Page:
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ISMAPs and USEMAPsMore on Image Maps | Using Image Maps, page 2
One way to enable an image map is by adding the ISMAP attribute to a
<img>tag placed inside an anchor tag (
<a>). When the user clicks somewhere in the image, the graphical browser sends the relative x,y coordinates of the mouse position to the server that is designated in the anchor. A special server program then translates the image coordinates in the HTML document.
A good use of an image map might be to locate a hotel while traveling. For instance, the user clicks on a map of the region they intend to visit, and an image of a map might return the names, addresses, and phone numbers of local accommodations.
The ISMAP and USEMAP attributes for the
<img>tag tell the browser that the image is selectable by the mouse as a visual map with one or more hyperlinks.
<img src="Rockies.gif" ismap>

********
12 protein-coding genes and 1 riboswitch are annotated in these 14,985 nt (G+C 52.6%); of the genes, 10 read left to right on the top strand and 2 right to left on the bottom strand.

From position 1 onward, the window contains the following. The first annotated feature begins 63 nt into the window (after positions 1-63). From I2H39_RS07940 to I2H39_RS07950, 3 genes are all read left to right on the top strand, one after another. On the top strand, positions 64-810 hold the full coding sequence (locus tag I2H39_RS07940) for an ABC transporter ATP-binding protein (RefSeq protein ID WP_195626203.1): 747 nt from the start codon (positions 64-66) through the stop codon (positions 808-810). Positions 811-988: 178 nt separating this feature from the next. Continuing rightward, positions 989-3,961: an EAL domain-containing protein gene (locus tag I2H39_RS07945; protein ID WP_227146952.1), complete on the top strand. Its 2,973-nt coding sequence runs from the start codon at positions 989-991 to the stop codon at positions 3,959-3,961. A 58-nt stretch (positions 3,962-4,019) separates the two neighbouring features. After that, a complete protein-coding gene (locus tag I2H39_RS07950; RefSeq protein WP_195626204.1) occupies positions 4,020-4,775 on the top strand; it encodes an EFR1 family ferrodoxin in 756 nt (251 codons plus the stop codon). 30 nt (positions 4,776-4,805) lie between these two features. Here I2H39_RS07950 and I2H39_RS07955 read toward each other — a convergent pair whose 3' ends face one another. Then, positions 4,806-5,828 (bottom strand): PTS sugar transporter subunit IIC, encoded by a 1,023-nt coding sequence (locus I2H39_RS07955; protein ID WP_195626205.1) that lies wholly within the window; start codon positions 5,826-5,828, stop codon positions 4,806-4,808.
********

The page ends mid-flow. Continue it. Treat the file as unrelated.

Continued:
The browser automatically sends the x,y position of the mouse (relative to the upper left corner of the image) to the server when the user clicks somewhere on the ISMAP image.
The USMAP attribute provides a CLIENT-SIDE image map that effectively eliminates server- side processing of the mouse coordinates and numerous delay problems.
Rather than depending on a web server, the USEMAP attribute for the
<img>tag and the
<area>tags allow HTML authors to embed all the information the browser needs to process an image map in the same document as the image. Because of their reduced network bandwidth and server independence, client- side image maps are becoming increasingly popular among HTML authors.
While very powerful and visually appealing, these standard so-called "server-side" image maps mean that HTML authors must have some access to the map's coordinate-processing program on the server. Many authors don't even have access to the server. A better solution is to take advantage of "client-side" image maps.
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